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CB Richard Ellis Opens Door for Its Expansion

Firm is moving forward after a buyout and stock offer. Its president sees L.A.'s downtown set for an office growth spurt.

September 13, 2004|Roger Vincent | Times Staff Writer

For the last year and a half, Los Angeles commercial real estate brokerage CB Richard Ellis Group has been on an expansion binge.

In February 2003, the company announced an agreement to buy rival Insignia Financial Group for $431 million, and in June it raised almost $455 million through a public stock offering.

The company, now the industry's largest, has 13,500 employees in 220 offices in the U.S. and abroad performing brokerage, appraisal and property management services.

Investors have been pleased with the company's progress; its stock closed Friday at $22.36 on the New York Stock Exchange, up 18% since the June 9 offering price.

President Brett White, who started with the company as a sales trainee in 1984, recently discussed its strategy and the state of the commercial real estate market, something he was prohibited from doing shortly before the stock offering.

Question: Your company was public in the late 1990s and then went private in 2001. Why did you decide to go public again?

Answer: We felt the company needed to be a much larger size with larger market capitalization to really be taken seriously in public markets. We spent time making sure the company was positioned in a way that it would be viewed as best-in-class or aspiring to be the best-in-class business services firm. So we went public because we did all those things.

Q: Is this a good time for other real estate brokerages to go public?

A: I do think there are advantages in the public market to having scale, to being of some size. I do think in the past our company and others suffered in public markets because the firms were particularly small. That having been said, the stock performance of our public competitors, Jones Lang LaSalle, Trammell Crow Co. and Grubb & Ellis has been quite impressive of late.

Q: Is the office market close to recovering from the recession that started in 2001?

A: We believe that the national leasing market turned the corner in early fall 2003. We're beginning to see landlord concessions decrease on new leasing deals and, in some cases, real rent appreciation. The recovery was particularly evident in Southern California. The Bay Area is lagging, although downtown San Francisco is definitely improved from where it had been. But if that market ever gets to where it was in 2000 in terms of rental rates, it will be awhile.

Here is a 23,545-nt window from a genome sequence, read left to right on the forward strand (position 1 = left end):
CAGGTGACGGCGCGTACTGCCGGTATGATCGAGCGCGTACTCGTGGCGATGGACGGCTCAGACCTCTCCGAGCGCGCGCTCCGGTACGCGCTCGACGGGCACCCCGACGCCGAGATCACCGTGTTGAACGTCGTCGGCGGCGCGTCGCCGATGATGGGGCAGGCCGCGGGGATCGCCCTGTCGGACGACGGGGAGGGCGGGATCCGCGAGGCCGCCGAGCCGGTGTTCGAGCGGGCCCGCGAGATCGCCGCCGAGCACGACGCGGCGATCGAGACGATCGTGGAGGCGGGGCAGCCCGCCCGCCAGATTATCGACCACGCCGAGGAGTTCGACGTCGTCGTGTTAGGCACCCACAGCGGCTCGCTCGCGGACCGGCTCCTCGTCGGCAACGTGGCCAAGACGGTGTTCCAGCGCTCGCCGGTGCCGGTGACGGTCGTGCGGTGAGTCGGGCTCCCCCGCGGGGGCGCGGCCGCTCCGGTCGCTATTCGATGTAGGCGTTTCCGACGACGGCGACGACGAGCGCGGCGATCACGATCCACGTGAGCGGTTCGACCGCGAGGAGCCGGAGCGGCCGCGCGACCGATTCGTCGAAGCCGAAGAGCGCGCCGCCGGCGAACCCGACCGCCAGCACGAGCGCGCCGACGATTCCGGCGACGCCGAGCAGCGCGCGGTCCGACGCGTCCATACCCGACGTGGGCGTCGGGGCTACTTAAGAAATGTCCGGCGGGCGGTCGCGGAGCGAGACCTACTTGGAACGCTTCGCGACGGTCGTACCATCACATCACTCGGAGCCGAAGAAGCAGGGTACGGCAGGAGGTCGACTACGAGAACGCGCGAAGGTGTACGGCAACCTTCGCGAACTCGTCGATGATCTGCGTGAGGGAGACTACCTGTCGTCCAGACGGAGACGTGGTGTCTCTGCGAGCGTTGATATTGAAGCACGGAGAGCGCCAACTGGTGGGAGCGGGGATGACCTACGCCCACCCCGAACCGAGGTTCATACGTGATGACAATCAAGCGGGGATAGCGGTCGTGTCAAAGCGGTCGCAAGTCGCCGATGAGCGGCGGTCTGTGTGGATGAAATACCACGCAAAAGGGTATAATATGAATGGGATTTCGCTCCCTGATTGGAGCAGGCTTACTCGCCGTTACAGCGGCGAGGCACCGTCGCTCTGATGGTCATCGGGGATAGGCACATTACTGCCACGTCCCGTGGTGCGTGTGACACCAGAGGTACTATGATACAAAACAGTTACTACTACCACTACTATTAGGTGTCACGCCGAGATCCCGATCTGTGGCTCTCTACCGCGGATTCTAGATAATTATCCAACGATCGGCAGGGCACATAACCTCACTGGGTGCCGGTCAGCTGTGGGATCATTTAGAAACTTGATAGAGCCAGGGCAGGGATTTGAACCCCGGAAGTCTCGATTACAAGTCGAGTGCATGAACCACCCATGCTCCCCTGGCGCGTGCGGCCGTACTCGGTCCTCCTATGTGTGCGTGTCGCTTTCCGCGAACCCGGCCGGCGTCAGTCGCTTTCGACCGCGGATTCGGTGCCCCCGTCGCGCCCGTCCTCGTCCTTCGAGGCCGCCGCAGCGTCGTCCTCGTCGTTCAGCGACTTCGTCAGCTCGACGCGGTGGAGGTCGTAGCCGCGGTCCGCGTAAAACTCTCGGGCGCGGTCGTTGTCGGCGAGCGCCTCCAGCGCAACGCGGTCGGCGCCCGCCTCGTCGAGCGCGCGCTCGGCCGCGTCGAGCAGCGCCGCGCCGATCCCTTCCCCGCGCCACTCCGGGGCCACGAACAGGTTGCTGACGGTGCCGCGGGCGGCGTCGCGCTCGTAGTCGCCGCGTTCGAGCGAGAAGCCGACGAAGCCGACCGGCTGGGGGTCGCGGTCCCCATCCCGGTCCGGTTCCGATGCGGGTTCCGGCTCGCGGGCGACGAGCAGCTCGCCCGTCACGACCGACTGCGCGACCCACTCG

Q: Is there one Los Angeles County market in particular that's getting ready to pop?

A: One of the ways to tell is to watch where the investment dollars are going. They are going downtown and the Westside. There is a lot going on downtown that leads people to believe that finally the dynamics to make this a good office market again are in place. I don't think it's misplaced optimism when you hear investors talk about the prospects for downtown Los Angeles.

Q: Several big companies have left downtown in recent years, and the office market has been soft for more than a decade. Where is the growth going to come from?

A: Downtown has nice buildings, good transportation into the area and it's fairly central. I think what has kept it knocked down were a couple of things.

Go back 10 years and you have very high-quality office stock built in what were then suburban office markets on the Westside, in Glendale and other areas. The rents for that office stock were comparable to downtown, perhaps even a bit below. Then you saw downtown lose a lot of major banks, you saw a view in the marketplace that downtown lacked certain services and didn't have a residential base to support it. But those things are changing again. Today the price for office space downtown is highly competitive.

Q: CB Richard Ellis bought rival Insignia Financial Group last year. Has there been a culture clash during the integration of the two companies?

A: We believed at the time we announced the merger that we would retain the majority of brokers from both firms, though we expected some attrition. There was some overlap we couldn't accommodate, but on every measure we had for the merger -- whether it was the retention of brokers or retention of customers or achievement of expense synergies -- we beat them all. The integration has gone better than we expected and hoped.

Q: How is the brokerage business changing?

A: Starting back in early '90s you saw a polarization in our industry of companies either being huge or boutiques. That trend is still strong. If you look at the markets in which we compete, typically our strongest competitor is a boutique. I think you are going to see the industry continue to evolve toward a very small number of truly full service companies, maybe two or three, and a huge number of highly focused local boutiques that do one product line or handle one geography and do it really well.

Q: Is there a preferable White House candidate for the real estate industry?

A: The candidates from the major parties are not all that dissimilar in terms of business support. I think behind all the rhetoric they are more centrist than not. Support of business, which in turn supports the real estate market, will come with either Kerry or Bush.

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